In 2004, Prim Looks Foretold the Mood
Demure clothes have sold well all over the country. They have even shown up on Nicole Kidman
Last spring, KOMO, a news station serving the Seattle area, featured a story about a shopping predicament facing a girl named Ella Gunderson from Bellevue, Wash. Unable to find the sort of clothes that reflected her bespectacled, "I don't watch `The O.C.' " sensibility, Miss Gunderson wrote the management of Nordstrom a letter. "Dear Nordstrom, I'm an 11-year-old girl who has tried shopping at your store for clothes, in particular jeans," it read. "But all of them ride under my hips and the next size up is too big and it falls down. Your clerk suggests that there is only one `look.' If that is true then girls are supposed to walk around half-naked. I think we need to change that."
Designers, as it happened, were already thinking along just those lines, offering women clothes that made them look less like sunbathers on the shores of Brazil and more like graduates of the Katharine Gibbs secretarial school around 1955. In fashion, the year 2004 will be remembered as a time when Seventh Avenue demonstrated a rare kind of prescience, reading a cultural shift toward conservative beliefs and tastes earlier and more accurately than a legion of political prognosticators.
The accomplishment seems all the more remarkable given how far removed the world of high fashion remains from the habits and passions of most Americans. Ask a young designer who lives in the East Village to locate Biloxi on a map, and he or she might easily stick a pin into the heart of Idaho.
Still, designers picked up on signals that other people, those surprised by the turnout of values voters, missed. Surely no one ever invited Marc Jacobs to appear on "The McLaughlin Group," but he might have been an interesting addition. Looking back, it seems now that Mr. Jacobs, and those who worked in his vein, managed to predict the outcome of the presidential election by last March. His fall 2004 collection, shown last winter, was full of cinched waists, ribbon belts and collars as big as chafing dishes clothes that signified a midcentury allegiance to domesticity and seemed to embrace a value system that left little room for appreciating images of a half-dressed Janet Jackson. Fashion realized perhaps that Americans besieged by too much reality TV, too much Tom Ford and too many advertisements for Cialis were ready to cut back on the dollars they spent supporting the aesthetic of the pleasure palace.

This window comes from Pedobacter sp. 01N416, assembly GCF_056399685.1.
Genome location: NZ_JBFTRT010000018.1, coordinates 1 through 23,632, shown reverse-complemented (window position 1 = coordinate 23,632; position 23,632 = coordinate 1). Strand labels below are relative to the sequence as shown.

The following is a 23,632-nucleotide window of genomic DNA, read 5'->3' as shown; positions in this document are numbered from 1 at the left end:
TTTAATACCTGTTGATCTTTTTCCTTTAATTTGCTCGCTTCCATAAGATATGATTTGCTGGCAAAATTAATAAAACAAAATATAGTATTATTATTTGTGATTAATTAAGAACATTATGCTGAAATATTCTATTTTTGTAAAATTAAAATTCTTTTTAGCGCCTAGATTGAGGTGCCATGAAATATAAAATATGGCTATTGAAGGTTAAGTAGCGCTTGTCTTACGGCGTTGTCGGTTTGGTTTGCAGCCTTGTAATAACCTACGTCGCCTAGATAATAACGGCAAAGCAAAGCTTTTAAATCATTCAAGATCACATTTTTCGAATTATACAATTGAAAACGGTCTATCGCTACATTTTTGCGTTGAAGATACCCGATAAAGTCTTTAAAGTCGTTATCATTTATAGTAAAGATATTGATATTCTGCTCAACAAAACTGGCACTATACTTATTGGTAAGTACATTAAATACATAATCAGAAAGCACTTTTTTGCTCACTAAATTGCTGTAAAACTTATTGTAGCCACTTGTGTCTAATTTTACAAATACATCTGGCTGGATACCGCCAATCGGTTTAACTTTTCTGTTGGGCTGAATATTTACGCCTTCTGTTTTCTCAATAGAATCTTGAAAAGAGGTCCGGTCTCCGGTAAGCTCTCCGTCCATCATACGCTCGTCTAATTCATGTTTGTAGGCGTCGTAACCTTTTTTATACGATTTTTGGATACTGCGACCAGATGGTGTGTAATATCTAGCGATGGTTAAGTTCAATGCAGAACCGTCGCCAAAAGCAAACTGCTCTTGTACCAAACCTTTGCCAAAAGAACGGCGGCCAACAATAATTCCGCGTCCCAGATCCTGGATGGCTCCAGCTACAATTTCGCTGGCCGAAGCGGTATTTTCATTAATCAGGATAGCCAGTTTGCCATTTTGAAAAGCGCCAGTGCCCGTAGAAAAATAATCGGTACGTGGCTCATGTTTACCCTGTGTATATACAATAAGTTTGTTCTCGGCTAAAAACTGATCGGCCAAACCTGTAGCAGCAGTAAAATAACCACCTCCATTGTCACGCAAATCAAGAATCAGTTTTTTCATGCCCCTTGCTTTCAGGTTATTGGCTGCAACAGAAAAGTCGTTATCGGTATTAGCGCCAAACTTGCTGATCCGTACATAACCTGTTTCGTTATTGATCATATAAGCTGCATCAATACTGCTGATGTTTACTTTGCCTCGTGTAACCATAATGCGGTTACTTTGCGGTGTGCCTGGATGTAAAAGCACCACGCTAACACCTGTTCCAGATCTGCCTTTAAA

A number of other designers followed Mr. Jacobs's lead, as did mass market chain stores. Ann Taylor offered prim dresses and costume-jewelry pearls. Tweed jackets with oversize buttons filled store racks, as did neat little cardigans with fox trim. Had you been to a branch of J. Crew in May, or a Saks Fifth Avenue in October, you may have cast a more skeptical eye on the early exit polls on Nov. 2, which anticipated a George W. Bush defeat. Full skirts with button prints, dresses for garden parties, pink pants with embroidered pineapples everywhere you looked in the retail landscape were garments that seemed intended for meetings of the Women's Republican Club. Even actresses like Jennifer Lopez dressed like Laura Bush.
The conservative clothes found eager adherents on both sides of the party divide. It might seem that prim clothes would have reigned where they were against type in the liberal Northeast and on the West Coast, where such looks are generally interpreted with a sense of irony. But the demure look succeeded everywhere. "We had an amazing season," said Robert Duffy, president of Marc Jacobs. "The clothes were accessible to more people, they were definitely more conservative, and we did well with them all over the country." At Femme, a shop in Mobile, Ala., the owner, Allison Gamble, said she was surprised to find the look embraced by young people there.
Ultimately fashion served to express a political common ground this year. As liberal pundits reminded audiences in the aftermath of the election, parents on both sides of the political aisle lament the incursion that a vulgar popular culture has made in their own lives, and those of their children. Few people want Ella Gunderson to shop in a world where jeans look like lacquer.
By GINIA BELLAFANTE
Published: December 21, 2004
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